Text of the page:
First Readers @ Tulsa City-County Library
- Learning to read begins at birth.
- Parents and caregivers are a child’s first and best teachers.
- Learning to read and write is essential to school success.
- Engaging children in simple but powerful activities every day helps them develop early literacy skills and get ready to read. These activities or practices are talking, singing, reading, writing, and playing.
Every Child Ready to Read® is a parent education initiative developed by the American Library Association and the Public Library Association. It provides skills and strategies parents and caregivers can use to help children get ready to read. Every child can become a successful reader and develop a lifelong love of learning. This section offers tips, guidance, and recommendations for parents and caregivers about developing early literacy skills in pre-readers.
The Tulsa City-County Library provides parents & caregivers of children birth to age five with special First Readers packets. These packets are designed to give parents & caregivers vital information about the importance of reading to young children. First Readers packets can be picked up at any Tulsa City-County Library location. Please contact us if you have any questions or need additional information.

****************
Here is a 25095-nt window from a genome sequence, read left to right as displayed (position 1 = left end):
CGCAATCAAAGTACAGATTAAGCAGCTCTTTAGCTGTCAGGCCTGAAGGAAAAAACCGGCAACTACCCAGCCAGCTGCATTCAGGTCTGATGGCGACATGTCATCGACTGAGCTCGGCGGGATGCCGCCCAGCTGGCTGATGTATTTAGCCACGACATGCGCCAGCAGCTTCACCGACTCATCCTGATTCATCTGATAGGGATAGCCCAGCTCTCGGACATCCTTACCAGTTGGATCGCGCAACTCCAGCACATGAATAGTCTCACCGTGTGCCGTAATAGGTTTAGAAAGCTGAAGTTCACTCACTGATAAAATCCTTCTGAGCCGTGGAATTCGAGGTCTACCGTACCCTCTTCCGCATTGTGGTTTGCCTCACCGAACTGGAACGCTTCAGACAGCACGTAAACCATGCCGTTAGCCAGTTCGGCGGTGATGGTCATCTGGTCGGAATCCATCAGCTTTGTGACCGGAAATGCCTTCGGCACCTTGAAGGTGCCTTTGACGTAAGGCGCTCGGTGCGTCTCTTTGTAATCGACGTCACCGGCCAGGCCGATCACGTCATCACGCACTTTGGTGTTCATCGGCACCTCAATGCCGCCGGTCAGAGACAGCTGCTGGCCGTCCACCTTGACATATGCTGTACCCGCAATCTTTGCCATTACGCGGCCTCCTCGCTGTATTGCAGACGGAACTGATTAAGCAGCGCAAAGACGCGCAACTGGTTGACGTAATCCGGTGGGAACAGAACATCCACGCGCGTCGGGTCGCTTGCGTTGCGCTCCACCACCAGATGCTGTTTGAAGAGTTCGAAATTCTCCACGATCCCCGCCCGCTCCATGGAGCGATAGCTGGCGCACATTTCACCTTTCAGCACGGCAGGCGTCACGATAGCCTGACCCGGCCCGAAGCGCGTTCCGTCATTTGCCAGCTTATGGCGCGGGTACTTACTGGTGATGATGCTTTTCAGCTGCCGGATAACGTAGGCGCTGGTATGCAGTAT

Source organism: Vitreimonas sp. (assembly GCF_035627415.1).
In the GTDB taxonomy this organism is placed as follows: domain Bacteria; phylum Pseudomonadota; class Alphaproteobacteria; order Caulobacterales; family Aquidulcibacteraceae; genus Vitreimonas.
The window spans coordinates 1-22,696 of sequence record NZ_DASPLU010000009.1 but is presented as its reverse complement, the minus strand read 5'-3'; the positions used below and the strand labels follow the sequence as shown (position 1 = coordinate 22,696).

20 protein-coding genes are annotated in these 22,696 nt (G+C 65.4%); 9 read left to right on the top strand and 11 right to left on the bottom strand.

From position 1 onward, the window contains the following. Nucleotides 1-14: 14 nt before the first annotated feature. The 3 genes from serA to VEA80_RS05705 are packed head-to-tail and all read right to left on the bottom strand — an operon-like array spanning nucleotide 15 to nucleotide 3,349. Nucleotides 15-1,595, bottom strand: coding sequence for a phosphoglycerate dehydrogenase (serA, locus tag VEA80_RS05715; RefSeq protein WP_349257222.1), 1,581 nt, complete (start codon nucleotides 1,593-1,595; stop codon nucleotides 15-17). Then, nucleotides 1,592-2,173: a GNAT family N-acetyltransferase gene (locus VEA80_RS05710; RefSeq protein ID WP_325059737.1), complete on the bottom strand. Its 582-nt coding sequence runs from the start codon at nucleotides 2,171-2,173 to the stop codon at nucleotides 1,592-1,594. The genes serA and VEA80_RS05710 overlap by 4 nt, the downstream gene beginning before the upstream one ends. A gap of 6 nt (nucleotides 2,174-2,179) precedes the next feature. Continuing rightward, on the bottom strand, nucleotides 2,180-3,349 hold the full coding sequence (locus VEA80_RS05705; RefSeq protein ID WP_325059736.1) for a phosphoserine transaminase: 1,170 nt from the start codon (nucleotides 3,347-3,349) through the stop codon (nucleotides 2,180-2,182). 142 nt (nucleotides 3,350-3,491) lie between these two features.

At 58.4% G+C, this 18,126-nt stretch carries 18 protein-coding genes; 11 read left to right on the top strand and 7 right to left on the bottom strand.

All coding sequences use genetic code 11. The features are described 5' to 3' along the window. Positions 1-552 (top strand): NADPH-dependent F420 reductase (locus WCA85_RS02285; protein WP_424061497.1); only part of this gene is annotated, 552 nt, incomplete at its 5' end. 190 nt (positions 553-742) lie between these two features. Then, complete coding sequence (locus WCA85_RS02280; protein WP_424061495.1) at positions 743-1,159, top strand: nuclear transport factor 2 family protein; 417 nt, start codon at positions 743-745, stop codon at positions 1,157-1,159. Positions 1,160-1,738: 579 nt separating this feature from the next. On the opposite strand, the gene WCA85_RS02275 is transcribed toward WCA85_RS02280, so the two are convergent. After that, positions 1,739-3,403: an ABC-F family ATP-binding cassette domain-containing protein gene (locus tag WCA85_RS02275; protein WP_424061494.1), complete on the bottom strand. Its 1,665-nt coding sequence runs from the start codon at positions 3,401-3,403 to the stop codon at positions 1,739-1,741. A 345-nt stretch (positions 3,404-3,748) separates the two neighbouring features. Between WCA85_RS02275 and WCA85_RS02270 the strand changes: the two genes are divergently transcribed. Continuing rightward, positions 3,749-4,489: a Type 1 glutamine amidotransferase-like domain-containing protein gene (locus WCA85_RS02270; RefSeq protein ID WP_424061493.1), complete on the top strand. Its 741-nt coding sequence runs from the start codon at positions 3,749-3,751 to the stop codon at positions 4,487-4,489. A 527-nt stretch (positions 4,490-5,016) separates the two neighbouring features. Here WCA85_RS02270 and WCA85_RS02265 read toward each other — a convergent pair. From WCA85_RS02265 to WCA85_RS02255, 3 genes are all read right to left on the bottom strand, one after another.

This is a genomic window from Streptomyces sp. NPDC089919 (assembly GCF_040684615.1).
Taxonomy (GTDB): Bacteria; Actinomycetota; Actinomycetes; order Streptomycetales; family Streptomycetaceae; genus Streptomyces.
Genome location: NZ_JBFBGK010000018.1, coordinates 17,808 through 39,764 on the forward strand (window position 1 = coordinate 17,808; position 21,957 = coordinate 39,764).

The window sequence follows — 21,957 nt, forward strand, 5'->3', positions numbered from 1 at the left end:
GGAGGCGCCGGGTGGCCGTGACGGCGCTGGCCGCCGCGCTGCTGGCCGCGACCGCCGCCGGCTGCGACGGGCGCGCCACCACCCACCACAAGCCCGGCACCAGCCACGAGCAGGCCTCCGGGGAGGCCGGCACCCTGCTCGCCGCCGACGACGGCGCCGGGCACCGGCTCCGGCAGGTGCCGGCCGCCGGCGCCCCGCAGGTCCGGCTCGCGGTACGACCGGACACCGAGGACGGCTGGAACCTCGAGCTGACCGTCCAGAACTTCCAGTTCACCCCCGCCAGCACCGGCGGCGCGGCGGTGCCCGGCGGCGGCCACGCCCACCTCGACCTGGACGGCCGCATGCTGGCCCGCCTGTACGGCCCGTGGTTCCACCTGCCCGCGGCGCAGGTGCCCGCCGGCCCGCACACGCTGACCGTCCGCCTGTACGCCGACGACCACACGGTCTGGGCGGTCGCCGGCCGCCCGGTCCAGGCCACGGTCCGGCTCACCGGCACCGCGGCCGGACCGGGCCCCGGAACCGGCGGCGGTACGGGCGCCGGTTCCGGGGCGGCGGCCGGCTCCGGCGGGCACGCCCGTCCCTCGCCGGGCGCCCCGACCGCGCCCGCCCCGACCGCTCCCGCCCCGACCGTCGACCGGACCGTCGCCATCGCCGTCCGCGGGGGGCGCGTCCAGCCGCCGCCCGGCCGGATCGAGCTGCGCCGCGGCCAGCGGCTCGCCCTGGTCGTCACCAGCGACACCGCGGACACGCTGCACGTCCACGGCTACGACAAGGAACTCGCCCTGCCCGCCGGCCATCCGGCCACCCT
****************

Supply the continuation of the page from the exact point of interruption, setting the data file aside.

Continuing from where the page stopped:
First Readers Packet Contents
- American Academy of Pediatrics: Literacy Toolkit
- Zero to Three: Early Language and Literacy
- Every Child Ready to Read
- Reading is Fundamental: Raising Readers
Research has identified five simple activities that can help your child get ready to read. These activities are easy to do with children of any age. You and your child can enjoy them thoughout the day – at home, in the car, or anywhere you spend time together. What YOU do helps your child get ready to read!
- TALKING - Children learn about language by listening to caregivers talk and joining the conversation. Conversations help a child express thoughts, learn what words mean, and gain new information about the world. Any place is a good place to talk with your child! Listen to what your child says, answer questions, add new information, and listen some more!
- SINGING - Songs are a natural way to learn about language. Singing slows down language so children can hear the different sounds that make up words. Sing with your children any chance you have. You don’t need a perfect voice, just some enthusiasm! Play music especially written for children. Check out children’s music CDs from the library.